Confer and his helpers are just getting ready to lift the stock roof off the cab. He can’t
The pickup bed was shortened 5-1/4 inches in front (to match the amount that the cab was lengthened) and 3-1/2 inches in the rear, to make it more proportionate. The bed was raised 3/4 inch to make the rolled top edge line up exactly with the beltline on the rest of the truck, and a completely new steel floor was constructed.
The hood required extensive modifications, too. It was sectioned 1 inch in the rear to line up with the top of the cowl, since it was lowered 1 inch when the body was channeled, and he sectioned it 2 inches in the front to give it a more graceful look, with a slight taper. Extensive reshaping was required at the front of the hood to make everything fit together smoothly.
Here’s the cab with the roof removed. You can see the great possibilities here, along with
All of the fenders were carefully reshaped, too. The trailing edge of each wheel opening was given a more graceful, swept-back line, by forming panels from new sheetmetal, and welding them into place. This is one of those details that just looks so right that many people may not notice the change at first.
In the rear, underneath the tailgate, a custom stainless steel spreader bar was fabricated, which mounts two original ’37 Ford passenger car taillights.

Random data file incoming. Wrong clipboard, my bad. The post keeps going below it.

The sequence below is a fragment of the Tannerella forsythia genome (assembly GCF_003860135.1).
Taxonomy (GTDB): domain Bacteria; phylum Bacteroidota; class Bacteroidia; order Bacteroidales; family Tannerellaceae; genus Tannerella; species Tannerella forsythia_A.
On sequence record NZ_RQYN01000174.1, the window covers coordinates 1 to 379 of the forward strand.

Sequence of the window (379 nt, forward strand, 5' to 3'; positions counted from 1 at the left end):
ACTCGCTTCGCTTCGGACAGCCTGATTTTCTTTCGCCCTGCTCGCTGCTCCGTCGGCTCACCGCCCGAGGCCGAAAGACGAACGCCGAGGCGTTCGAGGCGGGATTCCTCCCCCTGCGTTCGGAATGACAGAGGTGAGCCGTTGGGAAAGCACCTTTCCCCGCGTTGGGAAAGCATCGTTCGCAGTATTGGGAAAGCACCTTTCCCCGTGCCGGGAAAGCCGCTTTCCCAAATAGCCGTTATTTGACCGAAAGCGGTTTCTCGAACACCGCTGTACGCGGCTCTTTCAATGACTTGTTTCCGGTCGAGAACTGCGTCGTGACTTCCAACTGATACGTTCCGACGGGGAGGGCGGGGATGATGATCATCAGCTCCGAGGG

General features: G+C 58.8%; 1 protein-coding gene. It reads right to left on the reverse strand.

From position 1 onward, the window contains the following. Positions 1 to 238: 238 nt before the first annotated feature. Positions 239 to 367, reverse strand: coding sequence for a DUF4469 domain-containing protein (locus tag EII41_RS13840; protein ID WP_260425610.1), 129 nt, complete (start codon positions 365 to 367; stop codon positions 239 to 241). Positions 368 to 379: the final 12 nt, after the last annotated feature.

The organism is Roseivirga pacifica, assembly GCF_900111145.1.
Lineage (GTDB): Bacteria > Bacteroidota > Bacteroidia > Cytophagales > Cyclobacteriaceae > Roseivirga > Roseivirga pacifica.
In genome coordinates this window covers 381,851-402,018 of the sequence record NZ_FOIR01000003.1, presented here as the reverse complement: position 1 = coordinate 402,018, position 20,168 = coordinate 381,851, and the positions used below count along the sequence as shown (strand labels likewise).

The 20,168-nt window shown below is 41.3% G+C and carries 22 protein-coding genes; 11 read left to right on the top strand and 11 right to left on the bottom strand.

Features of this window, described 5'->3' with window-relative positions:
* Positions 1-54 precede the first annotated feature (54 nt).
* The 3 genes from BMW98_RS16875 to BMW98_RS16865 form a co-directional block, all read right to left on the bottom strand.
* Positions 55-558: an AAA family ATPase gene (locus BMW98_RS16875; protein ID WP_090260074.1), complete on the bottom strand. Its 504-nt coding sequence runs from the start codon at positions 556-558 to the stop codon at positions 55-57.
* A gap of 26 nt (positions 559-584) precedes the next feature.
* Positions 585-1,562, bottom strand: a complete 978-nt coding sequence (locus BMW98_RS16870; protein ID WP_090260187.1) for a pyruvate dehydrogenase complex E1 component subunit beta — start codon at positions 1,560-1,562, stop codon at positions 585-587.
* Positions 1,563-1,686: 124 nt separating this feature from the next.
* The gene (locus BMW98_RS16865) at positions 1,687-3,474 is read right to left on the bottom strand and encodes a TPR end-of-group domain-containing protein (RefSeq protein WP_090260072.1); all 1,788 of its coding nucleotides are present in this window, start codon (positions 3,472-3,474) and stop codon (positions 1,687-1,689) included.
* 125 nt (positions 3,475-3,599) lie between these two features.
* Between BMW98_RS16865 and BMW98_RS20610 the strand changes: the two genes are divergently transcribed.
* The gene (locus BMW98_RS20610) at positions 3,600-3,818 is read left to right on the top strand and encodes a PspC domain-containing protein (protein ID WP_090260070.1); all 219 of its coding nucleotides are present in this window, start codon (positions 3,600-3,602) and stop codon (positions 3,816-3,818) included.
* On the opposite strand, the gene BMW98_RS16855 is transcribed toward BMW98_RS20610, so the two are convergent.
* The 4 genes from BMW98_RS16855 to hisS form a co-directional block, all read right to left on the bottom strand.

The grille is a Bob Drake ’40 Standard passenger car casting, and it is one of the few items on the truck that was not modified. The headlight rings, lenses, and buckets are a mix of original ’39 Ford parts and Bob Drake reproductions.
The rear panel of the cab was removed and almost completely replaced with new metal.
The extensive bodywork rests on a beefed-up stock frame, with a Heidts tubular control arm front end (equipped with airbags), and a Chassis Engineering parallel leaf 8-inch rearend, powered by a warmed-up 327 Chevy engine coupled to a Turbo 350 transmission. Confer hand-fabricated a slick cover for the top of the engine that has styling cues from the famous Greer-Black-Prudhomme dragster from the ’60s.
Confer spent 10 years building this fabulous project, doing just about all of the work himself in his home shop, including the painting. Confer’s father, and two of Confer’s friends, Rick Boyd and Chris Knieper, helped with some of the tasks, and Confer’s mother lent a hand with the upholstery. All in all, it’s a magnificent piece of work.
(Editor’s note: Look for the final feature on this incredible phantom pickup in an upcoming issue of STREET RODDER. —B.B.)